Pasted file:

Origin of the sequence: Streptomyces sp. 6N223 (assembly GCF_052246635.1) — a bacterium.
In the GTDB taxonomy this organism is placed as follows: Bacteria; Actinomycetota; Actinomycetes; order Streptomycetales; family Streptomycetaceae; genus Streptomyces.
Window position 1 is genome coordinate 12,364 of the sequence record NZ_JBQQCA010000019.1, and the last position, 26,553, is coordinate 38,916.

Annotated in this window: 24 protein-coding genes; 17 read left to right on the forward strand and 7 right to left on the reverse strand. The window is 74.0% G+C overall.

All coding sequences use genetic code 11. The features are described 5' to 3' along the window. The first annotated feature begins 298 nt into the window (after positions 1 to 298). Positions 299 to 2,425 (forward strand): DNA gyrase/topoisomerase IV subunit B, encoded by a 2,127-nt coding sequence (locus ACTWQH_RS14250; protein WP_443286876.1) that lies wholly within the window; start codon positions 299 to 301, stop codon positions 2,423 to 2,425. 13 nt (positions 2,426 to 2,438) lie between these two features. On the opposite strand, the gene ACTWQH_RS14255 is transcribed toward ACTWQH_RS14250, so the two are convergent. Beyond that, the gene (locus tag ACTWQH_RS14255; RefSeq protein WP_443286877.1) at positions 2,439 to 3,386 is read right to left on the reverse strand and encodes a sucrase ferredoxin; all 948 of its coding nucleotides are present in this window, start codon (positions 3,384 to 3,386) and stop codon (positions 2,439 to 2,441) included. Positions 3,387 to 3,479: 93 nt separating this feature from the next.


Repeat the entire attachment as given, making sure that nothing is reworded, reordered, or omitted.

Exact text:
Origin of the sequence: Streptomyces sp. 6N223 (assembly GCF_052246635.1) — a bacterium.
In the GTDB taxonomy this organism is placed as follows: Bacteria; Actinomycetota; Actinomycetes; order Streptomycetales; family Streptomycetaceae; genus Streptomyces.
Window position 1 is genome coordinate 12,364 of the sequence record NZ_JBQQCA010000019.1, and the last position, 26,553, is coordinate 38,916.

Annotated in this window: 24 protein-coding genes; 17 read left to right on the forward strand and 7 right to left on the reverse strand. The window is 74.0% G+C overall.

All coding sequences use genetic code 11. The features are described 5' to 3' along the window. The first annotated feature begins 298 nt into the window (after positions 1 to 298). Positions 299 to 2,425 (forward strand): DNA gyrase/topoisomerase IV subunit B, encoded by a 2,127-nt coding sequence (locus ACTWQH_RS14250; protein WP_443286876.1) that lies wholly within the window; start codon positions 299 to 301, stop codon positions 2,423 to 2,425. 13 nt (positions 2,426 to 2,438) lie between these two features. On the opposite strand, the gene ACTWQH_RS14255 is transcribed toward ACTWQH_RS14250, so the two are convergent. Beyond that, the gene (locus tag ACTWQH_RS14255; RefSeq protein WP_443286877.1) at positions 2,439 to 3,386 is read right to left on the reverse strand and encodes a sucrase ferredoxin; all 948 of its coding nucleotides are present in this window, start codon (positions 3,384 to 3,386) and stop codon (positions 2,439 to 2,441) included. Positions 3,387 to 3,479: 93 nt separating this feature from the next.